Newspaper Page Text
THE BUTTE INTER MOUNTAIN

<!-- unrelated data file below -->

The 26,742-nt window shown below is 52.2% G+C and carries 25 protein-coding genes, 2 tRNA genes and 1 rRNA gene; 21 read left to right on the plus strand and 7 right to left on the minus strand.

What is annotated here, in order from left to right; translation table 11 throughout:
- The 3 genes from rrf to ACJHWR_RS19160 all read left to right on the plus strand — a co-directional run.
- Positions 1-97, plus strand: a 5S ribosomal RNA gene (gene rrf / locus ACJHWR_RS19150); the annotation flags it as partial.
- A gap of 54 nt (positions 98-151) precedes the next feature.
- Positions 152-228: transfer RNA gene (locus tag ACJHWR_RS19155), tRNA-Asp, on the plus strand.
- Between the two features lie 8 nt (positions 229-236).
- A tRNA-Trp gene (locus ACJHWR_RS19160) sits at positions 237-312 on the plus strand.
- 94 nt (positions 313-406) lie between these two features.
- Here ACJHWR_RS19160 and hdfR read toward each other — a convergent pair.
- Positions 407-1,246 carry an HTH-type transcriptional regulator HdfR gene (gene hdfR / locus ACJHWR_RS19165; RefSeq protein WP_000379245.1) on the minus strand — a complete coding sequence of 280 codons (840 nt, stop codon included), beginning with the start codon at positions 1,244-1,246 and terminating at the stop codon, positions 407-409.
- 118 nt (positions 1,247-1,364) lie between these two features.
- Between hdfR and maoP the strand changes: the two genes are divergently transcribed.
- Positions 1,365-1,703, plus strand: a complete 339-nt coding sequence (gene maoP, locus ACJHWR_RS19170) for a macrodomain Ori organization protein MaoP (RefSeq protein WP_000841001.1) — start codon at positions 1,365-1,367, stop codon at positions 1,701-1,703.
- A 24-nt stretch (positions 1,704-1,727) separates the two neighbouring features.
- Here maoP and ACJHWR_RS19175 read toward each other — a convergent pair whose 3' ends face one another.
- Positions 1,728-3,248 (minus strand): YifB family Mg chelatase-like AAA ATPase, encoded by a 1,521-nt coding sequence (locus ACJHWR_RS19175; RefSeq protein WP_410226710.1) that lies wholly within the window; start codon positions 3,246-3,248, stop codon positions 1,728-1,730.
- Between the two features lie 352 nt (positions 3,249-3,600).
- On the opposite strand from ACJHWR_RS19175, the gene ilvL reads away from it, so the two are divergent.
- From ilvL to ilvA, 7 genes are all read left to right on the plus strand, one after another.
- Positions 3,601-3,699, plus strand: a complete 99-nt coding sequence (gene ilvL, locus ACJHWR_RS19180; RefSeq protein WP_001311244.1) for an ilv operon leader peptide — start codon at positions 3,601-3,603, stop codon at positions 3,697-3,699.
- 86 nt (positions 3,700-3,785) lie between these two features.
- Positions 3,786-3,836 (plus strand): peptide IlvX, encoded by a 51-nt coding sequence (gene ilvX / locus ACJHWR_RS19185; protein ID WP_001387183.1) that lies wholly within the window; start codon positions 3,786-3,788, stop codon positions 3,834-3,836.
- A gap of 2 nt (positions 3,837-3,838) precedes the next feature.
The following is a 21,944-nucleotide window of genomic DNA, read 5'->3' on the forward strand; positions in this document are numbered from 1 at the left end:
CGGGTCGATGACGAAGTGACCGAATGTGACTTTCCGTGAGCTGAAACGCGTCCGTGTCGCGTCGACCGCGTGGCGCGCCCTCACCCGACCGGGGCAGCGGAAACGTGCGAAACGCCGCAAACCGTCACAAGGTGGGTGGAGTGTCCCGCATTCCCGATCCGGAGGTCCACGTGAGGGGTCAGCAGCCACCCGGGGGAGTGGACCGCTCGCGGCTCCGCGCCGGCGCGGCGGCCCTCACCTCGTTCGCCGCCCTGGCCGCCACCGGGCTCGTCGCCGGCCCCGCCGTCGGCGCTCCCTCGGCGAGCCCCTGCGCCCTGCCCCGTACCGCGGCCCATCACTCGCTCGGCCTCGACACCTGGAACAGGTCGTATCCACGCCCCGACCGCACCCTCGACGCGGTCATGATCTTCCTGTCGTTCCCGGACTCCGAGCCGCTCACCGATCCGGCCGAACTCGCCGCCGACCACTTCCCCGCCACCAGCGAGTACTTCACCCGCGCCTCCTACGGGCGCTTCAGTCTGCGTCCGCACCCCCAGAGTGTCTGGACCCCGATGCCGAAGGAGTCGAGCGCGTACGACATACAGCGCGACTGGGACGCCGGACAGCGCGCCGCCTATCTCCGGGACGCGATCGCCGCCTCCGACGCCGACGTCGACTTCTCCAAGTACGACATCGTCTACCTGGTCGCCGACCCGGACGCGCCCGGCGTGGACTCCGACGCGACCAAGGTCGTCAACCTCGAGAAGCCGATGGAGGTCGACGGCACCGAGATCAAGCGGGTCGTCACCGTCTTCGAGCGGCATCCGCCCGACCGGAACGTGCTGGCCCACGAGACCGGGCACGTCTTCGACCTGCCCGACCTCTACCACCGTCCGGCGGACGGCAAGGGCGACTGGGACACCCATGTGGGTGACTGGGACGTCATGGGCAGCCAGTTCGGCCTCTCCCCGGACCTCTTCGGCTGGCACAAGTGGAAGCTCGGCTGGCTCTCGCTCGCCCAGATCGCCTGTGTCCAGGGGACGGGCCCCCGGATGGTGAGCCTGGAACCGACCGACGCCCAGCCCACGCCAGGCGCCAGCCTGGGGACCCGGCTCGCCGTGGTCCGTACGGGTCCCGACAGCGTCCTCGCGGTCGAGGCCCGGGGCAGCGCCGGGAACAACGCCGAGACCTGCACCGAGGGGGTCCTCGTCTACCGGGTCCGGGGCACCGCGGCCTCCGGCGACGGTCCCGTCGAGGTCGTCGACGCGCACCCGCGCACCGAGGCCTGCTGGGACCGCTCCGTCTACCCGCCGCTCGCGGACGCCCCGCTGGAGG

VOL XXII NO. 75 WEATHER FORECAST. BUTTE, MONTANA, FRIDAY EVENING, JUNE 13, 1902. FAIR TOMORROW. PRICE FIVE CENT PRESIDENT SENDS IN HIS MESSAGE CONSIDERED RECIPROCITY FOR SEV ERAL DAYS AND GIVES HIS VIEWS TO CONGRESS. QUESTION OF FAIRNESS TO REPUBLIC OF CUBA Mr. Roosevelt Regrets Taking a Position Hostile to His Warmest Supporters and Political Friends But Nevertheless Does What He Considers His Duty as Chief Executive-Takes a Firm Stand. Itl ASSnttIAI FV I'a R .j WVashhiln ton, June J..--,\lier tall.kig with a number of the leaders in conm:rcs regarding Cuban reciprocity, Iteshident Roosevelt todany determined to scud a mellssage to congress reaflirmilg his atti tude ott the subject. The president has earnestly considered the matter for seveial days and, it is stated that the action of the ;It i-rcei procity republican senators yesterday in deciding to hold out against the policy advocated by the majority of the party, did npt influence the president in the least 1n 11 ciding to transmit his message to congress today. The prcsident's action, it may be stated fromt a sotlrce close to himt, was influenced by the broad question of the dutly of the United States to Cuba and of fairness to the new republic. It has been pointed out to the president that his warmest political support is in the section of the country where there is the greatest oppositioni to reciprocity, the W\est and Northwest, and that he should remain content with the stand lie has taken without accentuating his views in a special message. His Plain Duty. It is known, however, that the presilcnt did not hesitate to arrive at a conclusi,n that he wouldl not let his political prospects interfere with what lie regarded as his plain duty. It is further known that he told his friends that it was a source of great re gret to him to take a position hostile to the wishes of his warmest supporters, lut thathe felt it would not be in keeping with his own nature and his position of chief executive to longer remain silent on this subject and thereby give an opportunity for false speculation as to his attitude. The president was further led to con clude that the relations of the United States and Cuba nlust necessarily grow closer and that the Utnited States should not, at the outset. aifter its declared pur pose toward the island, assume a position contrary thereto and thus arouse the sus picions of the Cuban government as to our real intention towards it. It is stated that the president's positive declaration in his message today as to the duty of congress probably will end his active efforts to bring about reciprocity. BESSIE BONEHILL DYING Well Known Actress Cannot Live More Than Six Months' the Doctors Say. [aY ASSOCIATED rsESS.] New York, June 13.--Bessic Hlonehill, the actress, is dying froml cancer at a hotel in London, according to advices re ceived by members of her family. Accompanied by her husland, W. R. Seeleu, and her son, she went to Europe last September to fill an eight-months' en gagemnent. Owing to illness, however, she was compelled to cancel many of her en gagements. An operation was performed for cancer and for several weeks she contlnued to improve, but she has had a relapse and the physicians say she cannot possibly live more than six mIonths. Killed in a Wreck. [lY ASSO(IAT'ED PRESS.] Chattanooga, Tenn., June 13.-J. T. Tompkins, an express messengers helper, is dead as a result of injuries received in yesterday's wreck on the Nashville, Chat tanooga & St. Louis railway, thus making the number of fatalities four. LEATHER FACTORY INJURED BY FIRE SEVERAL OF THE GIRL EMPLOYES JUMPED FROM BURNING BUILD ING AND WERE INJURED. Philadelphia, June 3.--Fire broke out this afternoon in the mill of II. M. Rosen blatt & Co., manufacturers of leather goods, Second and Oxford streets, and destroyed that plant and several adjoining properties, including the Third Reformed Presbyterian church. A number of emlployes in the Rosenblatt factory were forced to jump from win dowss. Ialf a dozen girls were taken to a hospital seriously injured. The fire is still spreading. The police report that eight bodies are in the ruins of the Rosenblatt buiblitng. Over 20 persons are injured as a result of jumping tromn the windows and(l by falling walls. As nearly as can be learned the fire started in the celluloid department of the leather works. Within io minutes the entire plant was ablaze. The fire escapes proved inadequate to afford exit to the employes, of which there were 2oo in the building. A stampede was made for the fire escapes. Many were knocked down and trampled upon and others, on reaching the fire escape, despite the shouts of the people on the streets, plunged to the pave mnent. The girls remaining on the fire escapes were carried in safety to the street by the firemen. Eight girls are missing and it is believed they were trampled upon in the stampede and were undble to reach the fire escape. The fire at 2:30 p. m. was reported un der control. NEGRO SHOOTS UP DARKTOWN RESORT BAD MEN IN COLORED CLUB GET INTO ACTION WITH THEIR GUNS AND WOUND TWO. SAMUEL HORN MAY DIE JOHNSON HIT IN EAR Irvin Allen, Former Porter in a Shoe Store, Tries to R-cover Stolen Watch and Lands in the County Jail-One More Police Case From Harvey Holmes' Notorious House. Saim horn., colored, was shot through the breast by Irvin Allcen, also colored, this morninllg at Hlarvey lihnts' saloon, LIntown as the ''Colored Club,." No. 124 South Arizona strict, and Tmay dic as a rest lt of the wo.tid received. Totm Johntson. a cIolred bartender in the Ilohlmes saloon. hoa: lhit through the lobe o. the left I ar iy a rat rnout bullet from A lllen's lun. hit his injury is slight. The shoonting occtrrcd at 4 o'clock this iorning and was preciplitatted by a quarrel Ietseen Allen anid hIor. That several were not killed outright is snurprising. as there were any11111 negrs in thle salootn at the tint, and bith Allen and hlorn emptied their revolvers at each other. Acc.riing to the story of Ilolmes, pro prietor io the tColreid (Clb," Allen had a large roll of bills and yesterday began drinking. Spending His Money. In the afternoon Allen took Iolmces' rife. )Della In Hiolmes. and another womani oit ti Bert Snylder's roadlhouse. T'hey re utrrnel also.t suppel r time, and shortly after Allen took the Ilotues woman to the roadllhouset again. According to Ilolits' story. Allen was minust.i his watch when lie returned the sictnd time. IIc says Allen thought btne 'one in the rlmaitn hIdl taktin his watch, and he assutrcd hitt he woutld have his wii'th Itut Itr ltd if such ,ias the case. Allen acc.ol Ihirn of takintg the watch atd IHorn delniild it. At this stage tof the .tuarrel Johnson, th.e l arltt.ndI r. tl d Alien to mttake less noise., wherettpon Acllen drew his revolver and began firing. The fire v.as returned by Iirn.i \lWhen the smoke had cleared away hiorn was lyinlg on the Iour. shot through the breast. ail Johnson was lying behind the bar with a hole in his ear. Johnston de clared that hie had been "s.hot all over,." hilt a tareftl exaiituation developed i the fa't that the vwountd in his ear was his only injury. and that he was too badlly frightened to stanld. Darktown King Arrested. Holmes states that shih thle hooting had ibeen going on he was hiding as best lie could and tlat is soon as Alb i had emtptied his gun he tpursuted himt. Iet' atae utp with Allen a blohck away but l',lic.moen Yutz and larshaw had already ar '-tel The policem.i alst o arre.,.. I lliol!.cs Allen was sent to the ciunty jail atnd (Contiiunteud on Page Three.) OREGON CONVICTS GET CLEAR AWAY TRACE OF THE FUGITIVES SEEMS TO HAVE BEEN COMPLETELY LOST MILITIA GUARDING ROADS. IllY AS. OCIAI HI PIt .s] Portland, (Ore.. June 3. T--''racey an,] Merrill, the escaped convicts, spent the. night in the woods somewhere in the southern part of Clackamas couoity. Sher ilt Cook with three companies of militia guarded all roads in the vicinity of Needy. but no trace of the fugitives was founc. during the afternoon yesterdlay or iist night. About 9 o'clock this morning a mnan answering Tracey's description appeared at a store in New Era, a station onl the Southern Pacific about five miles sout:h of Oregon City, and bought soime to bacco. The bloodhounds were taken to the (;raves farm this morning, where the fugitives took lunch yesterday, shortly afternoon, and an effort will be made to catch the train fromt there. The convicts took a quantity of bacon from the (;raves place, so it is not expectedl that they will appear at any of the farm houses for food today. LABOR LEADERS ARRESTED Charged With Oollecting Money From Union Members. tyri AssoIA'fti I'sR ss,. New York, June 13.--Michael J. Murane, president of the local federation of labor, and Peter Palka, another labor leader, are under arrest at Passaic, N, J., charged with'having started a general for eign banking business and having collected money from their friends and relatives to send to Europe, and then used it to fur ther the co-operative store which they con ducted. Murane came to Passaic from Pennsyl vania some time ago and organized to unions among the foreign mill employes. lie then announced that a national strike would take place May r. Several strikes did take place, but they were followed by riots, and as the police arrested the lead ers, the men gave up the union and the federal strike did not take place. Killed by Trolley Car. Portland, Ore., June 13.-Dr. W. J. Mc. Daniels, a prominent physician of this city, was run over and killed by a trolley car on Williams avenue this morning. He was riding a bicycle between the tracks and turned to pass an approaching car when he fell A car behind ran over him crush ing him to death. CHEERING THOUSANDS GIVE UNION GREETING With banners gally fluttering in the gentle breezes of a summer day, with bands playing their stirring music, with the spon taneous applause of the friends and rela tives who lined the streets and cheered them as they passed, 6,ooo of the toilers of Butte marched and celebrated Miners' Union Day, 19o2, in royal style. Sixty thousand people-almost every man, woman and child in Butte and many from other mining camps, watched the parade and cheered the men as they marched proudly by. Although the weather looked at times threatening, the sun came out bright and warm for the- parade and, with the excep tion of a trifling shower, which (lid no more than settle the dust on the streets of WORKING WOMEN'S UNION WAGONETTE. iit M o Section of Parade Pausing Main and Granite Streets. (ictttre by W\'ard, lnter Mountaint Stall l'Ihttur;tl,ltr.) the linc of march, it was a typical sunimmer holiday. To a stranger in the city, today's paradle and the accompanying activity and holiday appcarance was an indication of what jtutte's mining inlustry tICteans; what the Ilhone a;lnd silnew ofi he great canmp is made of; and, athve all. what big, buIsy, cosmoporlitan. Ititte rooks like when the city is en fetc and the men who sm.-t the ir working hours tihosttands of ftc t Ib.low the streets iof the city turnt o!;t in the n.ishine for their one gre:at holiday. As the miiners marched aliotg with easy stride, fIour de'cp acid a mile long. it gave one a new imnlpression of the unctih.cr of mein whot dar tie dangers of falling rock and miissed htle in t.( grat.ttlst cmining camp in the world. For the first tine: the ttanllitg of the expressionl as apllplie'd to ]l!itte dawnts rpol the stracnger---t"the greatbest mininhg campti on cart h." To st;tnd at the head of Main strict this morninrg antd watch tIat inlmnlcise line comce uip tIhe street. turn cast on \iotlmanlt ;,d march across the gulch to Mont;ana strcit where the line was lott in a siJ houette against the westehrn sky. left an impiressiont that will last for all tinw. In Long Lin-. Away down hMaini, a. far as the cye can reach, thel line 'cmti s , Strcamning tip. ()ii cither side clear to ith Iuibliings, across the sidewalks there is a Itncs of sLtrging ipeople, one living, s:trging mtass, that semtsi to stretch dc\own across the flat. making a humant vista to the snow-.apped mtount tins to the souith. Iike ;in itnllc tlns hclt Ic n na llnllnloth ntiteen t'whetl, the line in t: cec nter miove s along. \'cul wait for the encd, but it sr.lns to hIave ncone. For a; sohcl iouriI that hInmancc helt comens climbing and just w hen yo:i EDWARD MAKES TWO SPEECHES King of England Says Some Kind Things About the Boers and Congratulates His Soldiers. rits ASC-(oCIATED, i'RI S.1 London, June i. .- King EdlAsard he]l a special court at Bluckingham palace to (lay for the reception of ajdresses from the lord mayor, Sir Joseph I)imsdale and the corporation and from the London council congratulating his majesty on the restora. tion of peace. The king took occasion to express his sentiments oii the subject more fully than heretofore, and the tactful recognition which he made of the sterling qualities of the Boers will doubtless materially aid in the work of appeasement in South Africa, Ills majesty, surrounded by the house hold, received the city dignitaries in the throne room and replying to the lord mayor's address, said: King Edward's Speech. "I thank you in my own name and in the queen's for your loyal and dutiful address and the congratulation you tender us at the close of the war in South Africa. I heartily join you in your expression of thankfulness to Almighty God for the ter mination of the struggle which, while it entails on my people at home and beyond the sea so many sacrifices, borne with ad. mirable fortitude, has secured a result which will give increased unity and strength to my empire. The cordial and spontaneous exertions in all parts of my domains as well as in your ancient anol loyal city have done much to bring about this happy result. "You give fitting expressions to the admiration universally felt for the valor and endurance of the officers and men who think that the thousands who stream past wiI never end, the last of the procession cones in sight. It was a monster parade, the largest Butte has ever seen, was the verdict of miany who have seen Miners' Union day paraden since childhood, and, ft om the time when thief Marshal Joiselp Callo way gave thie signal for the march 20 minutes to to until the last rank went fliing by more than an hour hat elapsded. Mass of Spectators. I ong before the hour jappointed for the parade there was a movement to. wards Miners' Uniuon hall on Upper Mlain atr cet and when at 9 :3 o'clock tihe Iit ; ton & Montana band formed i't front of thr hall and struck ip a lively air there wasi't a square inch of Main stmrOt from C .' fiJll(. -g Iti(ts fro tl Vtlh ar l'l ,l Ill nllt were cntinally a.rrisin1k: it ir,.)|h, hue Tiedl tii iil fro giving and carryin, , hrd rs. 'T'htlous.niltls of woiimen and chilri , I t in gthl with the crowd iand comnlllii.ented tht ir frienis oil tin heir ft.i t;.ar;n11 . Iloy, rushed arounud selling Ihthir .\lines U ih,.n day Id.l.ges or shouiling o ,,1'1.:" blyva to "t:' some1 new wonder IllhAt i jul at rivil. Alve all the tl milt , thi , lhe ,,,,t,,n R \11 1: tan;, .in. tihe h:ndi which is k,1u, , il ever' i.,,i. i i tihe wet - tI nlld hut11 its imll;il nt t111100 c ,ar alnd loutd alv (. l fici,.-y of liises. Formation of Parad.. ii ,' h new deh'legalion narivd it t klc a , '. in it , lin' which "a- growi,,, ' i. 'rg er inl 'ti"tching Ill, the hill to thei cm, ner of \\'nlniani. Fiitt i;111i tillh I !ri; ' of fit , .M ill an . I S' eltueri nici's I:.,I ,, w ir, n1 t to ll : r ive. 'Thl l ape, en'. ull l nis+ il t." iph,' Idol't in l'ain:uta st.a ,w Irbats :uill 111,t d.jirsl , :.11n(, Ill m xt. I. T.t'er o.lgilniz tins s.oon arrivi , ilii altf *'il 114n wh. ni llS s I:ti a de'l' atli I illin the W\\'nrkiig W\iii/'s ii1 unioni inl :a Ir hlor c w:t lin. l'fhe Wull il I t re it rlti! V art':,r d it l white aind 1ii sdn . a pliasiig arrea .; illy after io o'tc'+lk the 1an , r , the Jli i i ' union was unf; rbt d1 and :, ill, stal-' tld i'earers Ithul.. it i.i the bru e the' Run ' icth all iorniug had bhen llm, 10h1-h 1,, a cloud .rin tream .ing 1111l and till.i v a;I Iliut of sulithine 11n ttu ;)'y :it ray. 1 re was a cheeir frull, the crowd as ( ('olrus tl.I in I1agi( 'thre. ) hal. ',.,.n eigaged in fig.hting, lih.ir .lal try', ha ']. TIecy hayv. I(.ech olrscl d ',y a brlak all determined people and hau ol enc,,,.iti r great dlifliculties. 'll ,.e v il cultic s (.icre cheerfully overcoml,i by .te.Ily and pI r~.istent ellort and thoe vol weire our opponents will Inow, I rejoice to thini k, bec weii o hr frilend. My earnllis hiopl is thlat by mutual cooperatlion llrl .I(good will the liltter fi.ling of the past may qp cldily lbe l.iplaced by tis (if loyalty and frill ship i.ld that an cta of peacei aln pro, peril)ty may ibe in store for South Africa.' Another Speech, F,;,-,. 'llc tly r sp ill r pol s to th aIdlrcss of th lcLondon county council the kiig4 spol)( as follows: "I thalk you for your expresiolns of loyally a11d affection towards mysclf and the l';clen. I rejoice with you at the thou;:lt th;at the victory which has crosned the ptrseverance andl bravery of my forces will pave the way for the extension to the regions newly added to my empire, which with God's blessing will bring to South Afri, a the peace anld prosperity that have in cvsry quarter of the globe followed.I its estallisi lne nt. "'I he readiness with which my subjects throughout the empire have borne their part il thle arduous campaign now happily at a1 end, cannot fail to draw them still more closely together in bonds of loy alty and affection, and I confidently be lieve that the good feeling which is being displayed by those who were so recently our opponents augurs well for the future of' that vast country which has been added to the dominions of the crown." OREAMY TALE OF PLOT TO KIDNAP ALLEGED ITALIAN DESPERADO IS HELD SAFELY BEHIND THE BARS OF THE COUNTY BASTILE. IS ARRESTED BY JERRY MURPHY GN SUSPICION Henry Kellcr, a Former Partner of Samuel Constantino, Gives Details of the Lat ter's Scheme to Abdutct Men, Women and Children, and Hold Therm to Ran som-Is Indorsed by FhI Neighbors. lIclhind thl has'% at thl' 222,2 nty j(il H c'.l' ililiK llllli [~ll'ltl'.,lll l.. L11. II~IlII.(·1 IIi'(· . lh 22LIng v 1'22 n2111 1it l protetI ng h122 . I22222 .22' 2 ', S.itilllli. 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'h111 is IIh( hf'1 t t I,4 I il t.:'e.1 hr1, m atdle filch ;t h.l iemo -trl'alion lot ;IIboutl tt, ycar"'+, 444lhi 44.,h r,,4444 lrIv,,, 114.44 4434, I;li.' l',a thoeh there'4 have 4144 m4441 " from4 o t'ri p; irts of Ilil mount;.il ,f .. tan , La. 'I he' ll hutr ,;l h s bi , ee ,it -llol , wed, for ma;nly day-, hy a:n in. r.r.ist, volllm of su4 441 j44i g froI4 the , r44 t4.4 . ' i' e re have a4,' o bh. .u .4,4-,ht 4 :r'th4;1t,. , . . No iruilptioi4 of lava , as illy 4l4v ' I , is 1i:' \ ';twllt:r I;. t it4illih , el it olr o f I ,," 1' t lc uni i ial \t l . t hi ;. r .o u e nii2 i ao b i l to (aW i jail by' theIl , D ,ia e . , l to ".,e, D i ll l t h e , c l t ,, e n " " o f .; o l . y ; i, i cfii - null , l l iof Ilm t, inlom l hed y .nh juit " ~ of, the pendiug tS iminal watri Fromn His Farm He Is Beaten With Clubs. il v Jsi A hr in .. i ou' s.ltu ' St Cody, \\' yo., June i ,. i l.-1'al, I orian, a rancher on Broken hick creek, about 44 'm'iles fr o44 here, was killed by his wife The ,ll'l( Gorman4 discovered l i ntr igue between his wife and the younger brother. Thie victim tried to drive his brother away from the ranch, when the pair turned upon his and killed hi4 with clubs. The anfl and woman are now in jail at Shriners in 'Friaco. [I Y Assoh :Al'U, 4l4 ilhd.ns. wi] San Francisco, June 23.-The nobles of the Mystic Shrine devoted today to i4 trip around San Francisco bay, visiting points of interest along the route, includeing the Masons' home at Diesoto, Stanford uni versity and other cities and townes To night there will be a grand ball at the Mechanics pavilion in this city. MILITIA ASSIST LOCAL OFFICERS CLEAR STREETS OF PAWTUCKET OP ALL DEBRIS GATHERED UP DURING THE NIGHT. AVOIDING ANY FURTHER SERIOUS DISTURBANCE Mayor Fitzgerald Wants the Governor to Take Away the Troops and Says That Ho Will Guaranltee That the , Grs Will De Protected and Not Irnterfercd With --Feehlng Against the Doputies. liv AN il, ( l IAIEll II ' I ]. l 'iwtu k, .0 IIi. IL, l iii Il.- 1 i'rw t dut~y ten.lay ofl the OnhiH i, who m nis: I' **Inting Ih, lo.',l ,uth ovtw-. ii mai, ntain ill i l l II 111 irike. i ,lls to H 11 t!i' .tlr 'ts of .,11 ,hhtp,,s \\hil h I,,.I ;'Lt m,.,JIII.,I , ,lur. ill ii t 111' 111i h o I hI;I I .. pl.ti d i the IIIill ., 1Il 1IIIIIqi l 11h;' 1 .I~ llll llqiiI ,pl II ,I ( l(iC i\%;It . thl bl 44.14, tH l it n n'll ii ;ill. IwaI s 1" . II II I .11 . h 5111. I 4 , '. l I. ih - nor) (IIIo, II emnann of she an w , that1.·1 the11 III;lI \.,i.. IIIhI~IIIflt:(l,.,I, ,,Ihl Ilplp.II~lli~ll..I 1.Ul'.r' Ill:lib' fllr LI1 hl. 11111: II1'(;11"., ·\1( h,,111th 1lII1 I 1) Ih' 1(I· · h l I',HI (1f Yl'i |e l ( lii.igl il I I.1 li III 1, 41. Il tlhl Ih ll' sllI II le i1tit -I, 1l. ih , ,L is. . n hl , I" " 1.4 1 I.l 4l, I I t i I llll - ·Iw r.l l llll'-e i ot III IIiir , pill ll h l , y the- vl.h r..l } lll rL, , Ih ,'r' is a1 tlimll. it,'lllng, Ilot e i nediiv~ w, ,, a' l ;l','. I. n ifl/rll ,,, . .t ,l l .l I h,' l nl ty 1'I) the1(1· 11~ 11te 1 10. 'IIIInton O(s (Ith , ira' II) ' sr h lun lw btl, II . ht h !w a'. Iting f t. Ioll. H,,ll. ),.h. \\'I mII . th -lelt ..t 1 Ihe. "11, I)I V.'i l~lll 1 (I', I lI, t*o i, I >ljl((l, )Iv . l h,. feel'l i ,l tow mlil,, lh , th niii lllb i lll l lillU Waiitl.s M hti i Withdr wn. ,\l~lt r I's ve il i,,I, l w hll I IIirln ll ILe t lIIlh Ill, l, lll, wial. l I, , jo . .ile i. ,l ," I I, i ii ,I l Ih , wit hdrilwlll ' ;l.;ll o ilh . m lhiti~e. Ihe s. Ii sor co.Ji ll r ,il t he 1,1 we il , I o f he ,hli, i, :lk runtat hulling IN ,lil inth.mi, . I h 4,i hi . lllp l .11111 I'l ito n to Ih,' .11 .. \' hn. ,1e '1 i.I I I I, yh, w lhl iltl of 0 l oil Ih-11 ,11 111 H( I l, I l~ rl ( )011, 1 hi" ·*( I.,il, Ill " Ih" ,,ll, ir. oil IIHir is I. l , Ilonethis w llth th,. s1" . .il. ai ll l rottl l thl l a. a, i,i .,"l. ;,id,I t h . lil.I ca;r IioHii Ii .iho fii ol lne ,I n . ie l ItllioulJh ihi. , i15 ill Ieei " it II w il p tlha~ll tIm1. MII,.! delprtifeisHI of guallrds~. lIl no lil :sm . w l- I*..sl y h ubir ;illl i nl btllh lor wt e~l hiquestil |ali the'be mait |tilll t, werl. navl et I h ed I sh," .i.hlil.r. I.'for PAINTERS DECIDE TO GO ON STRIKE UNION WII I. NOW TRY TO GET THE INDIVIDUAL IIIMMS TO SIGN THE AGIId I MINT DIMANDLD. l i, ,. ' ', , \II 'll h'S I New I l li. k li u l i. Ity a I ll l tilio vh' the A lm.i d an, lIt.l ',ainter, nld I (o Alor h. ll h'lIed lip. tii liik unll, ,ti thIi ir hlm I, : m.1 1 : lr , 11 I.i.J ll. .uion th CiI'. It ll. P Io an t ero I hd.l rilhI. V(11 e llhy.y . ll f lll Io agil Iii ini'l lll.,. ih , ly, Ih y \.ty, eh n jl y''r, have ' ii'i ii ,i hr ;i' VIi k Ilil. ol IIt , ii ll visitI the 'lilel rl ent 'mpll m I," :ll.Jll a;,s hey <Ij <I li rl toL :1. Iti 111'I I thiiir miipliy will Au.,t.}ut a, l ih . i t , c- , ale ,hall wIat l: "'Plain paiJrl rac,. not Ilt tt I t $ i per day: tdett - :at iny. (lin lulilayd ihlir ). lert lit,, th;t $ l.' l'r layt : n ight la untI t o e t itlute d, ly' : w iisk tI 1 il 11 Il , to Ilolll , lllSt . Irol I) p. Ill," '" IIs. 111.) o1 all1 week 'lays, With ilthei xception of Salrday, whli fIlan' hom, Only ,hall le worked ( rI'o 111 I. 11n, In 11011), tlo titulting aI half day's work, ;in1 1tnd.r no ,-nbidera tlion hal nuwnat rd , of hina boly work a lnte I p. at , te i a lia. I i on ' natidal y.". 1I( ' wevll .'I 5,,o uI s lld ,mt, men Will b :Ill, t tell. Panther Crelek Valley. i ll. A. . it , . l'll l.%h II Inlc "ll I a llvin . l 1':.. lun+e I r All last sl ight lhI It':lthr Bretk vwdhey w:,, in 'I mate Ill , ,:,'ill 111,,: 1. I.:( :s e do It'Wh t i in *, oI otrik ill, mi'4 r, vi It, d tlhu h-Mun , of the non loll o ill )1 1 and\ w iarned 111 1 III Ot I tl L I fo to valk in tht' li ni11ing. IJ o l,,y it is 1 iailncd the pulunl, at hwv of" tlhe ic01 )l, ,ieri+,e in the valhey are not rtnninl,. lIh, strikers h Tlre ar. endular'i,.g t, inuea all tradl s. lltl to g2o tout. All l ppe l l ha, Lien Irintle to le ' thIro lc t,. hl :t iliit, 1sil 1l an I lio l r+l . l't'leing is at .ery high enl, ioll ., a i t he peopl. : art. ill :1 .tale of appl 'hel"nio1. Against Coloring Grease. W1':;h l il;l!t, 11,, JI ]' I. I I o ll .,'.1ils lio er 1erkie oif the iinternal revenue iilleau has setleld lht conltst a Ito whether titter, or any ingredient, thereof, il y be , itedli ill e naullfactutlre of ollctol ige ril witih out increasing lthe tax fronil Oe onurter of a e1 nt to ( I ll atll, a pon. d, by i,,uing Il rot'ulation whlih hiols in illect that no artificial rolhrin4g mlattr whatever can be uisel in any w\ly in the mlil: ltlfacture of olcUliar'gerinlic without increasing the tax as stated. Tim Donahue Dead. Taunton, Mass., June 13.--Tinl hy Donahue, a iasebaIll catcher, who was un der contract with the Washington Amneri can club, died at his homne in this city to lay.' lie played several years with the Chicago National league team. Smead Is Reappointed. [..;I'IstIAI+ TO IN I'r: MO *NTAIN.] Washington, June 13.t-William II. Snead was today nominated as Indian went at the Flathead agency, Montana.